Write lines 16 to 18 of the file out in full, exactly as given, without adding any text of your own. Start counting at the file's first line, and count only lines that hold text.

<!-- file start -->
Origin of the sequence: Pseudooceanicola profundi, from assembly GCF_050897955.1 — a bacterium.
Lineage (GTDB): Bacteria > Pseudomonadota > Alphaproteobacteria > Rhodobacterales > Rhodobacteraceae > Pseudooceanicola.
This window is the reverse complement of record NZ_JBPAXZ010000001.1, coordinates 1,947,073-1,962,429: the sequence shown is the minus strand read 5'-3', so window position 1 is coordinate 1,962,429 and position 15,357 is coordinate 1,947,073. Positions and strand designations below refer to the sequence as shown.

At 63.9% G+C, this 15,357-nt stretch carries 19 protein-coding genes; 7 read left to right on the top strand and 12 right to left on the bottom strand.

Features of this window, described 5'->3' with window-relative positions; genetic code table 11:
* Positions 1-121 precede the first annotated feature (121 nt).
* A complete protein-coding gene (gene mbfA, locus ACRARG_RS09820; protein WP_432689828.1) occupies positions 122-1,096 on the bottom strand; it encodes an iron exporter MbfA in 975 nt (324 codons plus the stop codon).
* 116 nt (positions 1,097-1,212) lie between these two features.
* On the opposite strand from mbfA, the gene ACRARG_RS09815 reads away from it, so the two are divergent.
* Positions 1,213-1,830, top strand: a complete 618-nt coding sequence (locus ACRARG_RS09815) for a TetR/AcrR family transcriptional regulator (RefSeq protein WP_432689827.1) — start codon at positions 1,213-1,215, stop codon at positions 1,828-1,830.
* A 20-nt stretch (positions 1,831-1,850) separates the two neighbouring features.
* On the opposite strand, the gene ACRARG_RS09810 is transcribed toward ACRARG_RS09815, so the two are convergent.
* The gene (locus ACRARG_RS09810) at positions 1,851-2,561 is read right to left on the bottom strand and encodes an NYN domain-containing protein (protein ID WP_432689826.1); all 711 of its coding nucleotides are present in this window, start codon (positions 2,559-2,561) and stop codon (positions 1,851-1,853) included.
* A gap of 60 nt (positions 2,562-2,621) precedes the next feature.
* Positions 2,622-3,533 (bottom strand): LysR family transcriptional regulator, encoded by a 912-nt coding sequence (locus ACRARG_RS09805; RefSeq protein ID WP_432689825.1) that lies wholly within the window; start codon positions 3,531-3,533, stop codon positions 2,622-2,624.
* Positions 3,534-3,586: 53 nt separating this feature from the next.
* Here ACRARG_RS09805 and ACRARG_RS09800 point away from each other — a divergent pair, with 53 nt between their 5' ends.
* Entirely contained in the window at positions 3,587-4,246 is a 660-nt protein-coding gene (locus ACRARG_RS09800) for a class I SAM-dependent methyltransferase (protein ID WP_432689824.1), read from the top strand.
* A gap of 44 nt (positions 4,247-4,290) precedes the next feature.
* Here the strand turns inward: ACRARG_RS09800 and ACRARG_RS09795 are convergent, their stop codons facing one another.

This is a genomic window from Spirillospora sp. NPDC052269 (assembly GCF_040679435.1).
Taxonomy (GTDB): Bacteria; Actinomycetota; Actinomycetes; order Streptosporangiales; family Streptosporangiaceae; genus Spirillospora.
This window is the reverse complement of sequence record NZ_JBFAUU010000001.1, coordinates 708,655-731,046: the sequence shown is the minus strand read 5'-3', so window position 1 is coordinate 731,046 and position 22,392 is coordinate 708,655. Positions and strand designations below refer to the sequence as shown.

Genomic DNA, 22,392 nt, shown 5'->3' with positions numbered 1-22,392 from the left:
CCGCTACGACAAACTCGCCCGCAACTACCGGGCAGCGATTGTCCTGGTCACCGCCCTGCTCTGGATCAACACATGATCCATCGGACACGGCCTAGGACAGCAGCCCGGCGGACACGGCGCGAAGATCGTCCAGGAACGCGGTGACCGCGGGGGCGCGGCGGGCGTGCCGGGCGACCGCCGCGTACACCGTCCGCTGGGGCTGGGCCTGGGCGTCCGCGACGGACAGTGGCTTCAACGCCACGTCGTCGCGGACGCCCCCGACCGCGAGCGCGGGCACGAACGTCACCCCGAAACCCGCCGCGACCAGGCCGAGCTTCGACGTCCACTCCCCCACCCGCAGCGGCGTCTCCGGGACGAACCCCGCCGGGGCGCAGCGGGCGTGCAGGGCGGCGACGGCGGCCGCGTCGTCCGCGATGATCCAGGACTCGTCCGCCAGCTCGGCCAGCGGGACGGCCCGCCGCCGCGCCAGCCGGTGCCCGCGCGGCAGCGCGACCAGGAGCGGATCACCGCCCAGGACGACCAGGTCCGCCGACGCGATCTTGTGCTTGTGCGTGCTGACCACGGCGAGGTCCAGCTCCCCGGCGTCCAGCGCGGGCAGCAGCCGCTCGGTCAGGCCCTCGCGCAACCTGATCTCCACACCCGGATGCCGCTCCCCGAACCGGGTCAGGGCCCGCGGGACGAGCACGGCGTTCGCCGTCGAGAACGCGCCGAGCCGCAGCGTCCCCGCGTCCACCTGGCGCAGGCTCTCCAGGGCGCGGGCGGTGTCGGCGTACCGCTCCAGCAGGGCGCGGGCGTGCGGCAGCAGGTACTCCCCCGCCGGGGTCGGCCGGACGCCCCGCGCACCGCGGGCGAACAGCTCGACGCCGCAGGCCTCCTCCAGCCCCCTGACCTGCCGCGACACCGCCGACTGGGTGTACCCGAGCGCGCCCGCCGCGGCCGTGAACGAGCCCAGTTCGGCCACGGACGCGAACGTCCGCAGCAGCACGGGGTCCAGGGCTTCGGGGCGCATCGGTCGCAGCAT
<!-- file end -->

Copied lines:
* Positions 3,534-3,586: 53 nt separating this feature from the next.
* Here ACRARG_RS09805 and ACRARG_RS09800 point away from each other — a divergent pair, with 53 nt between their 5' ends.
* Entirely contained in the window at positions 3,587-4,246 is a 660-nt protein-coding gene (locus ACRARG_RS09800) for a class I SAM-dependent methyltransferase (protein ID WP_432689824.1), read from the top strand.